Workplaces are embracing new forms of advanced automation at a rate that suggests a digital revolution in the making.
Digital technologies such as sensorization, network data analysis and artificial intelligence allow data to be collected throughout the entire chain of production and consumption activities. They also allow the data to be used for a number of other purposes. These include shaping markets and industries, offering benefits such as reducing production costs and time to market, and increasing the quality of products and services.
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But it is a revolution that is unfolding unevenly, between countries and within them. This has consequences for the competitiveness, inclusion and sustainability of economies.
Countries have different capacities to take advantage of and optimally integrate these digitized technologies. Preconditions for adoption include, first and foremost, reliable enablement infrastructures. This includes connectivity and power. Second, there need to be foundational skills, such as digital skills.
Middle-income countries like South Africa are finding these conditions difficult to meet. This is because they have been affected by premature deindustrialization, a lack of diversification and a relative contraction of their production structure.
Our research shows that the adoption and diffusion of digital technologies in South Africa has been slow and uneven. Research and an ongoing digital survey shed light on adoption patterns and the factors that influence them.
We surveyed 516 companies in three key sectors. It involved manufacturing, engineering and related services, the chemical industry, and the fiber manufacturing and processing sector.
South Africa has structural limitations that have limited the development and diffusion of skills and capabilities beyond a few scattered islands of innovation. Limitations include limited productive diversification, its energy system, and a high unemployment rate.
But the country has the potential for faster progress. First, you need to take some crucial steps. You need training institutions with better resources and more digital training. You need a more enabling infrastructure, such as high-speed broadband. You also need a coherent digital industrial policy framework that enables a new industrial ecosystem.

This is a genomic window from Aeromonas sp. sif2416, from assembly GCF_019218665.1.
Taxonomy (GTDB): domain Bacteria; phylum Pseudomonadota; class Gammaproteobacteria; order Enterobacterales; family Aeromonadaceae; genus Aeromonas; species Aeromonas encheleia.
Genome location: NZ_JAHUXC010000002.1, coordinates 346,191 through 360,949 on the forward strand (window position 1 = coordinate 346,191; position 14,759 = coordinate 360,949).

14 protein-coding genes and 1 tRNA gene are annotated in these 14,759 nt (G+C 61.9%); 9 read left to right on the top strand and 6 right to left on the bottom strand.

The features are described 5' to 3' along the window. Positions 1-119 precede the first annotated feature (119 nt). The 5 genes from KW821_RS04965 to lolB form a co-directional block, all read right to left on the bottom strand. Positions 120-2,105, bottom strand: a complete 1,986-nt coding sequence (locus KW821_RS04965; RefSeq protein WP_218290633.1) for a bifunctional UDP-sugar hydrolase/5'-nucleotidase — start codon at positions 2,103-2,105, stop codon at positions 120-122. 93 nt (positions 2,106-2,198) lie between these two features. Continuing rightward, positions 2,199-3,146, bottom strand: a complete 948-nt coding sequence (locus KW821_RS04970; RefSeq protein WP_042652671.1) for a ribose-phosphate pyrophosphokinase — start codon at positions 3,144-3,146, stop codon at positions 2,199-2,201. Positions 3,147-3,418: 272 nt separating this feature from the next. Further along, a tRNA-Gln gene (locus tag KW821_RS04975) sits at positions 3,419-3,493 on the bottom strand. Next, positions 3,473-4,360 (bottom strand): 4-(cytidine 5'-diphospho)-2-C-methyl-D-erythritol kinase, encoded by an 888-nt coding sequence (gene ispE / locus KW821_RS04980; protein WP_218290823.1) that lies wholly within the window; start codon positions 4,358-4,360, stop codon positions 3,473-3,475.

What the research shows
Our research highlights the potential of advanced digital technologies to drive socially inclusive and environmentally sustainable industrial development. We also identify pockets of the South African economy where this is happening.
Some mining companies, for example, have made processes more efficient and reduced waste. Predictive maintenance uses data analysis to identify problems before they cause production failures.
In metal machinery value chains, some foundries are using artificial intelligence to predict defects below the surface and reduce internal scrap and rework rates. This has had an enormously positive impact on three fronts: reduction of energy use, environment and competitiveness.
In agriculture, some producers are using digital technologies such as blockchain and RFID tags. These give farms and their “cold chains” a competitive advantage in the export of high-value fresh fruits. This “industrialization of freshness” is enabling the expansion of intensive agriculture. The result is more and better jobs.
But the effective use of digital technologies requires a reliable digital infrastructure. And companies need skills at all levels. These include programming, web and application development, digital design, data management, visualization, and analytics. Analytics needs a solid foundation in literacy, numeracy, and information and communication technology.